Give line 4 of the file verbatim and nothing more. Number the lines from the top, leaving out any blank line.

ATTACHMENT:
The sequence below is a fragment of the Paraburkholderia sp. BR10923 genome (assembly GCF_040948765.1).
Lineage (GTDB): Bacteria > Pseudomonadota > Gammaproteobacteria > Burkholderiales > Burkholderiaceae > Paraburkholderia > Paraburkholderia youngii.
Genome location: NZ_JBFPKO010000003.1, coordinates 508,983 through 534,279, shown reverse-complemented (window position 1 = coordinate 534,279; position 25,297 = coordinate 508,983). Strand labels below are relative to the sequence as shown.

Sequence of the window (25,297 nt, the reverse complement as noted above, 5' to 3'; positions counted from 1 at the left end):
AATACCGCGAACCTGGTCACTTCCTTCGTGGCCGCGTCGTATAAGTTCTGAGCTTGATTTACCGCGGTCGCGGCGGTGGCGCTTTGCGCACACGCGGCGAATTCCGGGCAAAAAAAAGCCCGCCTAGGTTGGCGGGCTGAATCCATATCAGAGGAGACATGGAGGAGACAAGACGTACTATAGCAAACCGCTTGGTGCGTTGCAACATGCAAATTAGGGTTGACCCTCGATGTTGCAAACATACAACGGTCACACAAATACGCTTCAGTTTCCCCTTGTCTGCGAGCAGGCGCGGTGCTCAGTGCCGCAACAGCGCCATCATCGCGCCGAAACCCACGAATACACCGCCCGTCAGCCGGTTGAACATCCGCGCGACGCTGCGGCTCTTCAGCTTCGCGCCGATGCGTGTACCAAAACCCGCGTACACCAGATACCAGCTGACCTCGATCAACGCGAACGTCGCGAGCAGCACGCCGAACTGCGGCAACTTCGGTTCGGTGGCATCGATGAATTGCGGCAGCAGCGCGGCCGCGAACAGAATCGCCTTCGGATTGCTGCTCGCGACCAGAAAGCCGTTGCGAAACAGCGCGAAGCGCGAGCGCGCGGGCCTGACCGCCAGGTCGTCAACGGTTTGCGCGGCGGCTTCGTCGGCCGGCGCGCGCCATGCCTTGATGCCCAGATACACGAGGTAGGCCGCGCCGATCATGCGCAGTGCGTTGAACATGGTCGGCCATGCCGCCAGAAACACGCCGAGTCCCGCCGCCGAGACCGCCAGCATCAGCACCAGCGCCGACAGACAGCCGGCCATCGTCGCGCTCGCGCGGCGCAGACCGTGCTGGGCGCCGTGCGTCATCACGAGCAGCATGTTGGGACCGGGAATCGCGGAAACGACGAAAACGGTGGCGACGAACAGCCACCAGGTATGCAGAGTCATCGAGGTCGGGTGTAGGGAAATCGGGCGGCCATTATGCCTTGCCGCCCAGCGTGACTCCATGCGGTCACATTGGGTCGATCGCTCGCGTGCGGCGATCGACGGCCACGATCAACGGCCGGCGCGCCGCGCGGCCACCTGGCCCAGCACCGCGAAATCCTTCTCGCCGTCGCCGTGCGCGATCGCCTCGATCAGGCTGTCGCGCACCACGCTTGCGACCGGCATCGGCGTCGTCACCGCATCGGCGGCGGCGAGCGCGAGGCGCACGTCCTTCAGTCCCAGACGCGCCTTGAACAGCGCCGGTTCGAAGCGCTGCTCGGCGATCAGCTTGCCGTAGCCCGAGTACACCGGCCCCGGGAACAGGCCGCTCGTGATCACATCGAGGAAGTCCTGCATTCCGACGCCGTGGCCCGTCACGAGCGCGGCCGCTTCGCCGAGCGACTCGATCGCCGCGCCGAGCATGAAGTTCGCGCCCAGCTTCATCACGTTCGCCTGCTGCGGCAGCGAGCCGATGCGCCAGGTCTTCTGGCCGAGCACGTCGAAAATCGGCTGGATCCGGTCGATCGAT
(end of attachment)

Sequence of the window (25,297 nt, the reverse complement as noted above, 5' to 3'; positions counted from 1 at the left end):